“Three Acts, Two Dancers, One Radio Host” Mixes Talk Radio and Dance @ Jacob’s Pillow [Berkshire on Stage]

June 12th, 2015, 1:00 pm by Sara
Anna Bass, Ira Glass and Monica Bill Barnes in Three Acts, Two Dancers, One Radio Host (photo: David Bazemore)

Anna Bass, Ira Glass and Monica Bill Barnes in “Three Acts, Two Dancers, One Radio Host” (photo: David Bazemore)

Dance to talk radio sounds like an impossible thing to pull off, but it’s not. Jacob’s Pillow Dance Festival in Becket presents Three Acts, Two Dancers, One Radio Host, a special pre-Festival performance starring Ira Glass, the host and executive producer of the famed public radio program This American Life. “The Tina Fey of dance” (Sarah Kaufman, The Washington Post) Monica Bill Barnes and fellow dancer and collaborator Anna Bass perform with Glass, bringing the unlikely art forms of talk radio and dance together for a production that is “unapologetically human and refreshingly relatable” (Brian Schaefer, The New York Times). This limited engagement will be presented in the Pillow’s Ted Shawn Theatre for two performances only, at 8pm on Saturday (June 13) and 2pm on Sunday (June 14).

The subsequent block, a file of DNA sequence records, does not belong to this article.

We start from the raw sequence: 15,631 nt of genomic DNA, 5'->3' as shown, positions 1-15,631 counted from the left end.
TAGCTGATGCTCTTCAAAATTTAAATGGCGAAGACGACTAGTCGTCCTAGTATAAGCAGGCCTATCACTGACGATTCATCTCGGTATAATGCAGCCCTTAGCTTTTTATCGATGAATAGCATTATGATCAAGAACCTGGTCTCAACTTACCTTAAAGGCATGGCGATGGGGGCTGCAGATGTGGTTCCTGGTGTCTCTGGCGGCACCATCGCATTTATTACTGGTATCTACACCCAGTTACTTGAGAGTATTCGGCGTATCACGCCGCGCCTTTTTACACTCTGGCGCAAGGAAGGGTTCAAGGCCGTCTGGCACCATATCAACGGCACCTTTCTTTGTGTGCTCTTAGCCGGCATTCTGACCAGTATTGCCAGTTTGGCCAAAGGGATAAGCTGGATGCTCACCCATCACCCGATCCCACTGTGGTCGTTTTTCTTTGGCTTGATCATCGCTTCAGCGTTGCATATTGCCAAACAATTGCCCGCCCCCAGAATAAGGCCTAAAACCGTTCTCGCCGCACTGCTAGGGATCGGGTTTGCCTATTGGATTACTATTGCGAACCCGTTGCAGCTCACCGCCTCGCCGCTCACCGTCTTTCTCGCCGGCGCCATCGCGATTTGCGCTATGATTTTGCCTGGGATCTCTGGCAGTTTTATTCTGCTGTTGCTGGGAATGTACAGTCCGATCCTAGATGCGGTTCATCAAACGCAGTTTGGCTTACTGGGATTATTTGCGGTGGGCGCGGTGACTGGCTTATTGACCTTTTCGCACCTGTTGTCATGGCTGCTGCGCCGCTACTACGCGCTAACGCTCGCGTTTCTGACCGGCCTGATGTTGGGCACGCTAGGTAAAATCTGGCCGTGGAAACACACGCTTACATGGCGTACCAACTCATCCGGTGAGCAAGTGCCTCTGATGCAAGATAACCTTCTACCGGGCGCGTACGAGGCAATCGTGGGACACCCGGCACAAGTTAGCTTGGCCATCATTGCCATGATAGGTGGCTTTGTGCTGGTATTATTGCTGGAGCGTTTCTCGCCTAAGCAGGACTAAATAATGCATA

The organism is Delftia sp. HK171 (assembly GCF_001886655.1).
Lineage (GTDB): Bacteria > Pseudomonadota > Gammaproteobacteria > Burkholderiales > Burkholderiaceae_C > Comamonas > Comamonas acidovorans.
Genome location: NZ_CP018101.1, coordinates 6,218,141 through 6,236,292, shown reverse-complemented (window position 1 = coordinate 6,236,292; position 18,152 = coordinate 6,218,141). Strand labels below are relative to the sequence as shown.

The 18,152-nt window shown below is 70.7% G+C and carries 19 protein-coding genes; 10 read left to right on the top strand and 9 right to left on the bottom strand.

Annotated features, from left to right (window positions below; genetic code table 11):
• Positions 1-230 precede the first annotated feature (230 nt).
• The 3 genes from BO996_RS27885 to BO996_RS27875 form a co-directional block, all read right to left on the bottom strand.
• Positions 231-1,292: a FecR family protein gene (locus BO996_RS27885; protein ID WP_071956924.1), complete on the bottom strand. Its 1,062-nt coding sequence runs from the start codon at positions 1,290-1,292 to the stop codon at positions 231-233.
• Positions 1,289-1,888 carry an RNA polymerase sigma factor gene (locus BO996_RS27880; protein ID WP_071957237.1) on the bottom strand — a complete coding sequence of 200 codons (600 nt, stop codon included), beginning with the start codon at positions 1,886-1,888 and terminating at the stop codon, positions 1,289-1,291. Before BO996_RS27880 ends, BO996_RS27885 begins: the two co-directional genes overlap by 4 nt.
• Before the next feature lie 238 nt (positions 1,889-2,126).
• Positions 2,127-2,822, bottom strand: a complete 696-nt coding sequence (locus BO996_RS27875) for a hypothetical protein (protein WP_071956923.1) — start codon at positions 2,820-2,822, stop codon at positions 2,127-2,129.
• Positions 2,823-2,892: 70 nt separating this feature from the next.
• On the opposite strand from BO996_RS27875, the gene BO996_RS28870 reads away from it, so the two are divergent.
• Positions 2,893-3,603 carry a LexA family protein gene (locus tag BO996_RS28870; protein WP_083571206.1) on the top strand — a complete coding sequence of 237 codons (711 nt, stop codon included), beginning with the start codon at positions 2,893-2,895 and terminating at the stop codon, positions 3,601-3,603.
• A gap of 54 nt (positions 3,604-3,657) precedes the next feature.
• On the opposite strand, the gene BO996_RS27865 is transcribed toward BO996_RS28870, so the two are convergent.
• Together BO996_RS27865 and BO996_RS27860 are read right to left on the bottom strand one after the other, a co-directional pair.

Lauded as “equal parts heart and humor” (Maura Judkis, The Washington Post), Three Acts, Two Dancers, One Radio Host finds harmony in the partnership of radio icon Ira Glass’s trademark storytelling and Monica Bill Barnes’s witty, theatrical movement style. Dancers Barnes and Bass illustrate Glass’s narration in three stirring acts which focus on performance as an occupation, artistic and romantic relationships, and a personal look at the lives of Bass, Barnes and Glass. The stories cover a wide range of subjects, told live and in pre-recorded interviews with dancers: from a Riverdance touring company’s attempt to win the lottery, to the thorny rewards of longtime partnerships and the passing of loved ones. Public radio sensation Glass is a perfect fit for these tender conversations, “inviting those kinds of confessions with his ability to pose piercing questions in casual, almost innocent, way” (Brian Schaefer, The New York Times). Barnes and Bass give lively, poignant performances with multiple costume changes and pantomime style movement, taking the stage both alongside Glass’s narration and in several dance-only moments.

Click to read the rest at Berkshire on Stage.

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